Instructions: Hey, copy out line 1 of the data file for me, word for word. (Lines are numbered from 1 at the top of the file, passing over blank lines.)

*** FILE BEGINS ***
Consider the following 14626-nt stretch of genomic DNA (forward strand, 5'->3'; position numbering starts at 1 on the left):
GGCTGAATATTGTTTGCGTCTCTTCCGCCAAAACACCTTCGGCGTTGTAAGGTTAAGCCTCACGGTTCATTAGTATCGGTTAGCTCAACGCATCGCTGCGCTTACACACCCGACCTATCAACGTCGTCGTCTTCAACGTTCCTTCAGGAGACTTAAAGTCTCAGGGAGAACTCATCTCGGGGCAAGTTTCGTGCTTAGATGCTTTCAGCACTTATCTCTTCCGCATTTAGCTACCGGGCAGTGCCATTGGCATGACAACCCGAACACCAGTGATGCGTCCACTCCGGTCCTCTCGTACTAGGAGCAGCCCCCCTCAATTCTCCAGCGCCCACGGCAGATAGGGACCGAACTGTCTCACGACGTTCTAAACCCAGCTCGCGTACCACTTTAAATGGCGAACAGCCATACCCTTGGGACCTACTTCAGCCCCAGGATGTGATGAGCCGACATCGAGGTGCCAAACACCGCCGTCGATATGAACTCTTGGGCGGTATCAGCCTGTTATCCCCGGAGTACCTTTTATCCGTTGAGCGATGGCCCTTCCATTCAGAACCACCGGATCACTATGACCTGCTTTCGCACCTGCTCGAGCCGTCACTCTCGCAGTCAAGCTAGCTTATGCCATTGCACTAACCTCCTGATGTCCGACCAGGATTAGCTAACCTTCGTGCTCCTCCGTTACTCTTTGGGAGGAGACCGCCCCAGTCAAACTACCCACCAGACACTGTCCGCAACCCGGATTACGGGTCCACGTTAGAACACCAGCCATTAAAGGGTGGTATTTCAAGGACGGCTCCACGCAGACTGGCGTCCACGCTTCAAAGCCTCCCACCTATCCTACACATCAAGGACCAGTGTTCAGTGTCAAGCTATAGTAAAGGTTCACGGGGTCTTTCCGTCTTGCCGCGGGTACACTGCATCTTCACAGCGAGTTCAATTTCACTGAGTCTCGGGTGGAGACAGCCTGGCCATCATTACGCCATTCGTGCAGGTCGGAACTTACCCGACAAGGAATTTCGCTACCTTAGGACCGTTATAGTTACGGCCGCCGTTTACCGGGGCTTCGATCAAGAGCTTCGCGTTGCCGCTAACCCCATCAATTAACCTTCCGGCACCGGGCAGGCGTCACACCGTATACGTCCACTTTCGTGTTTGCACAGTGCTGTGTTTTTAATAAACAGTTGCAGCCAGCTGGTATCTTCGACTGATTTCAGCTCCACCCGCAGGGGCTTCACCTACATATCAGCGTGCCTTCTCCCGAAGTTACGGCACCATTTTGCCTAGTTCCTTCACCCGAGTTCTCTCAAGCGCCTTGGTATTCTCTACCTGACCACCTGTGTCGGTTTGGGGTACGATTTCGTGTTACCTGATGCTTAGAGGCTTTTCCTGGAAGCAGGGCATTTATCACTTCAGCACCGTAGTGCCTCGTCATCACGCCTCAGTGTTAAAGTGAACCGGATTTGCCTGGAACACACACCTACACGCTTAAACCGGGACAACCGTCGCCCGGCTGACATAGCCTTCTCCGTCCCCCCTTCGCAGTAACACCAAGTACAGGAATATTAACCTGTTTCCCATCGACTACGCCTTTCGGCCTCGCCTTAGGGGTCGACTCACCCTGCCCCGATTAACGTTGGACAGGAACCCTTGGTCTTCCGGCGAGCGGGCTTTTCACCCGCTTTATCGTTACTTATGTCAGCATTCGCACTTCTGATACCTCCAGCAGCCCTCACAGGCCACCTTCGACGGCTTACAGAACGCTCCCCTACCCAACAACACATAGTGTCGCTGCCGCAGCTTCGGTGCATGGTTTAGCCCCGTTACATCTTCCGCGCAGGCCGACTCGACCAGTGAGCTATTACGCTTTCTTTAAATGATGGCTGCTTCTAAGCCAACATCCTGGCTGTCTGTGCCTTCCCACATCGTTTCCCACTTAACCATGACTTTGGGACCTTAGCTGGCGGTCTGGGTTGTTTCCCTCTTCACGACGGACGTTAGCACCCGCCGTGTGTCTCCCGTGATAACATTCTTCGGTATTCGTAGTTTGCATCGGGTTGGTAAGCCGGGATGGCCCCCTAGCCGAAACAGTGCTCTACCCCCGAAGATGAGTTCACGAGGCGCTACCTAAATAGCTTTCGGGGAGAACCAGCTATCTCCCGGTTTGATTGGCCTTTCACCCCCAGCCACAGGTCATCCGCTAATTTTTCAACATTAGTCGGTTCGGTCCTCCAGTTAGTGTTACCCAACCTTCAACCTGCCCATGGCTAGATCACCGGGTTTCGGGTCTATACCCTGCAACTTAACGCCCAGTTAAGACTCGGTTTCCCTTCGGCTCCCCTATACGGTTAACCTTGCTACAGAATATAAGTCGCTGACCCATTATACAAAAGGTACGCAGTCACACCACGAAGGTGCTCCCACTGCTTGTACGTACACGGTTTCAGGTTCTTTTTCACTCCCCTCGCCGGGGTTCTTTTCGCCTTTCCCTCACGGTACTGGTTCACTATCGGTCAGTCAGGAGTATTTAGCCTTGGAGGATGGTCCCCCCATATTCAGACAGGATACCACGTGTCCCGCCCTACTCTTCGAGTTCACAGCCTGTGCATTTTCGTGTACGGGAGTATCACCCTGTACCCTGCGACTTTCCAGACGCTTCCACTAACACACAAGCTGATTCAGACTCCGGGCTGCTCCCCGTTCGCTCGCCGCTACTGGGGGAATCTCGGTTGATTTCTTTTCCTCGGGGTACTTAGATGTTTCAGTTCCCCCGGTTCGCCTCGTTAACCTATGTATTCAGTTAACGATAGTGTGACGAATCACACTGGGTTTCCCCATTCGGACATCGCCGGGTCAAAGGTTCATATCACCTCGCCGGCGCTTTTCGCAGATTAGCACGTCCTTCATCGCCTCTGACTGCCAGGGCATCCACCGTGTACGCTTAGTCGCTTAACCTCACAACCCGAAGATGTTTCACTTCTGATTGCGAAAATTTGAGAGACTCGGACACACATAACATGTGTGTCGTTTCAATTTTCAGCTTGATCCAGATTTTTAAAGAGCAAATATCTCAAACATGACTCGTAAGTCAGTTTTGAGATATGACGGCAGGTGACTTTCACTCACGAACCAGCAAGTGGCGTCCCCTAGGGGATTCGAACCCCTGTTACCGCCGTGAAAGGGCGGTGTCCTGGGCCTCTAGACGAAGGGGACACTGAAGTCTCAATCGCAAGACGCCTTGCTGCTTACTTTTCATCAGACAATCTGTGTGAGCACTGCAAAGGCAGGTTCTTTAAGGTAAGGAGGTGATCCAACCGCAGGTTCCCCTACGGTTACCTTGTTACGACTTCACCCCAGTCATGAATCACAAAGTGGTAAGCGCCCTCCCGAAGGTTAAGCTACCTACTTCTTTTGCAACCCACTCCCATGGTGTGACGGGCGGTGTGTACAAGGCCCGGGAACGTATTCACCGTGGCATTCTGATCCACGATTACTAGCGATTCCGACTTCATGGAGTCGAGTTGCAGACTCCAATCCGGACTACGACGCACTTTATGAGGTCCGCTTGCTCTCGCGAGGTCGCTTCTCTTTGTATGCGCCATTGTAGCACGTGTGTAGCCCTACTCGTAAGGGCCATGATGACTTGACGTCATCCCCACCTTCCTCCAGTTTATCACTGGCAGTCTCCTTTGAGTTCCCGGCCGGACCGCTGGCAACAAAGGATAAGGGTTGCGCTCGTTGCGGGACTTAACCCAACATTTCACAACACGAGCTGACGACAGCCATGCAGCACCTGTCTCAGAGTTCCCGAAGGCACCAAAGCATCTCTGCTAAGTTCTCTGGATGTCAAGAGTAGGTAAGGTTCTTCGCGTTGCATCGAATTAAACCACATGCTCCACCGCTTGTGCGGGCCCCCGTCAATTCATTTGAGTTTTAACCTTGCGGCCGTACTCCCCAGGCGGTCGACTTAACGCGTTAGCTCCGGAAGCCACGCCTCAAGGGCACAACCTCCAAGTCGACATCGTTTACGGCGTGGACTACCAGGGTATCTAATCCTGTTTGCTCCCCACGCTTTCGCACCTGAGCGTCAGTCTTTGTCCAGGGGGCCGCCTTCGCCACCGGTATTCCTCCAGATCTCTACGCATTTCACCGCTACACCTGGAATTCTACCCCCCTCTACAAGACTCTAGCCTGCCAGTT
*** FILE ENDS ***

Consider the following 14626-nt stretch of genomic DNA (forward strand, 5'->3'; position numbering starts at 1 on the left):